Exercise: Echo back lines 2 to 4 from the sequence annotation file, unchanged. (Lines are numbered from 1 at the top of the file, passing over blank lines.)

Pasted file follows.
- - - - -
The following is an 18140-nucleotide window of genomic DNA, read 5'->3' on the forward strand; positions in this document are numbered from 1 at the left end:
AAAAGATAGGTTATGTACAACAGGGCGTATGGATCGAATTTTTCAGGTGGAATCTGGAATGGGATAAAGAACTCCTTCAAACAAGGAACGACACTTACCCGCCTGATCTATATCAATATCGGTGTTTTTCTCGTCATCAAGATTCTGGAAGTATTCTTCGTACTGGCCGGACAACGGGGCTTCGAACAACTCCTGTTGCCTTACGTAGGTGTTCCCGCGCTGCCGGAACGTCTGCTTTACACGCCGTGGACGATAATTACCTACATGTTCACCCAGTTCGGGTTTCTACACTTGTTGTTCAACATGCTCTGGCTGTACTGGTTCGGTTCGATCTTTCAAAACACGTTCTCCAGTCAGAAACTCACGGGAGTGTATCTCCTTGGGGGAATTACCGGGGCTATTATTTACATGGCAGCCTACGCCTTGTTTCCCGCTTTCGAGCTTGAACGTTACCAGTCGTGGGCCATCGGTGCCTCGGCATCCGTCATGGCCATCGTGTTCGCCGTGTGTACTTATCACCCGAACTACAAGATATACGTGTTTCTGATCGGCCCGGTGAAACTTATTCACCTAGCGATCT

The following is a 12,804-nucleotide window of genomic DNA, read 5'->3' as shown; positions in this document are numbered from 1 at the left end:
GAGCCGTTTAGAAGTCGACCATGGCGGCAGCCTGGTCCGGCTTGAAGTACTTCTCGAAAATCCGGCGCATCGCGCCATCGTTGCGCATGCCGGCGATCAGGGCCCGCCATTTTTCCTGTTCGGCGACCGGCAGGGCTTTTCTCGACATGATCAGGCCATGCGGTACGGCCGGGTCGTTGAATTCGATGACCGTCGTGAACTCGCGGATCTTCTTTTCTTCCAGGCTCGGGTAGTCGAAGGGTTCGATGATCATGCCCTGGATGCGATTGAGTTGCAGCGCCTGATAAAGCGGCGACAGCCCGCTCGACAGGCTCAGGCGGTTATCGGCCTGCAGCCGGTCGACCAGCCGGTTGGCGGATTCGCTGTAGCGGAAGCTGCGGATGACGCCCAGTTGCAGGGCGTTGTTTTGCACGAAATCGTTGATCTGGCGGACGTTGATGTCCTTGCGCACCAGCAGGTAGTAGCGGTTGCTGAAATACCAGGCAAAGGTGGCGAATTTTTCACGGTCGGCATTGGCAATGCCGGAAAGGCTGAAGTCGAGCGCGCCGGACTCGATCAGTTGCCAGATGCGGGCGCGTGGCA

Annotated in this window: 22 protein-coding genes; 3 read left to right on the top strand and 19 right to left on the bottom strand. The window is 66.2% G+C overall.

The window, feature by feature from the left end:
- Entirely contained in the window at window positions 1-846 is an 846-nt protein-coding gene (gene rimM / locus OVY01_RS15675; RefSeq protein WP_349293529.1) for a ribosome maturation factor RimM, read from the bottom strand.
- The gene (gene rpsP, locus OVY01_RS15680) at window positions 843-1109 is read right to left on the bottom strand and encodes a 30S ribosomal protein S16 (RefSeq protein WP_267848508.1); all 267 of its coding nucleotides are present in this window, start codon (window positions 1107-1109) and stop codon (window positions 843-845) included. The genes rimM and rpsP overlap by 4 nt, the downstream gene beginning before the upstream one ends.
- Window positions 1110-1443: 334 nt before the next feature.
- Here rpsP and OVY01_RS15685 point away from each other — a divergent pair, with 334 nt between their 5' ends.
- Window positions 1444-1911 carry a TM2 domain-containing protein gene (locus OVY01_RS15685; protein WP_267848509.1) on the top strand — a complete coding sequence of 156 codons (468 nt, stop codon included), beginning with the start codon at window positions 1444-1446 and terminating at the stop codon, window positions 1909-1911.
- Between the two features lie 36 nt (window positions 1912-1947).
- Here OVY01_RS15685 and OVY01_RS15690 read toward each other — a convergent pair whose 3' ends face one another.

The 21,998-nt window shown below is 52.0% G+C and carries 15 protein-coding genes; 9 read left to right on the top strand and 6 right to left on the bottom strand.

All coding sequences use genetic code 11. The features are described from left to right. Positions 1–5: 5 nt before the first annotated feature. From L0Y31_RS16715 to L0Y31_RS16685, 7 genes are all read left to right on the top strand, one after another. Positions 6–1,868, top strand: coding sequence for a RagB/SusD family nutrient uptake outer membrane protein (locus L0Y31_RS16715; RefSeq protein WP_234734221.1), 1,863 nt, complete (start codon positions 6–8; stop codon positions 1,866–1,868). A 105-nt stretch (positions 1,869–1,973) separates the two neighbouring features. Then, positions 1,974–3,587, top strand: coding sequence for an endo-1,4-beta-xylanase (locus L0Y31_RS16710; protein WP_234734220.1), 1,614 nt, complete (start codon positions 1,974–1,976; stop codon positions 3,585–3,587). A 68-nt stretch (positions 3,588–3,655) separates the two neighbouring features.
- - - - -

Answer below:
AAAAGATAGGTTATGTACAACAGGGCGTATGGATCGAATTTTTCAGGTGGAATCTGGAATGGGATAAAGAACTCCTTCAAACAAGGAACGACACTTACCCGCCTGATCTATATCAATATCGGTGTTTTTCTCGTCATCAAGATTCTGGAAGTATTCTTCGTACTGGCCGGACAACGGGGCTTCGAACAACTCCTGTTGCCTTACGTAGGTGTTCCCGCGCTGCCGGAACGTCTGCTTTACACGCCGTGGACGATAATTACCTACATGTTCACCCAGTTCGGGTTTCTACACTTGTTGTTCAACATGCTCTGGCTGTACTGGTTCGGTTCGATCTTTCAAAACACGTTCTCCAGTCAGAAACTCACGGGAGTGTATCTCCTTGGGGGAATTACCGGGGCTATTATTTACATGGCAGCCTACGCCTTGTTTCCCGCTTTCGAGCTTGAACGTTACCAGTCGTGGGCCATCGGTGCCTCGGCATCCGTCATGGCCATCGTGTTCGCCGTGTGTACTTATCACCCGAACTACAAGATATACGTGTTTCTGATCGGCCCGGTGAAACTTATTCACCTAGCGATCT

The following is a 12,804-nucleotide window of genomic DNA, read 5'->3' as shown; positions in this document are numbered from 1 at the left end:
GAGCCGTTTAGAAGTCGACCATGGCGGCAGCCTGGTCCGGCTTGAAGTACTTCTCGAAAATCCGGCGCATCGCGCCATCGTTGCGCATGCCGGCGATCAGGGCCCGCCATTTTTCCTGTTCGGCGACCGGCAGGGCTTTTCTCGACATGATCAGGCCATGCGGTACGGCCGGGTCGTTGAATTCGATGACCGTCGTGAACTCGCGGATCTTCTTTTCTTCCAGGCTCGGGTAGTCGAAGGGTTCGATGATCATGCCCTGGATGCGATTGAGTTGCAGCGCCTGATAAAGCGGCGACAGCCCGCTCGACAGGCTCAGGCGGTTATCGGCCTGCAGCCGGTCGACCAGCCGGTTGGCGGATTCGCTGTAGCGGAAGCTGCGGATGACGCCCAGTTGCAGGGCGTTGTTTTGCACGAAATCGTTGATCTGGCGGACGTTGATGTCCTTGCGCACCAGCAGGTAGTAGCGGTTGCTGAAATACCAGGCAAAGGTGGCGAATTTTTCACGGTCGGCATTGGCAATGCCGGAAAGGCTGAAGTCGAGCGCGCCGGACTCGATCAGTTGCCAGATGCGGGCGCGTGGCA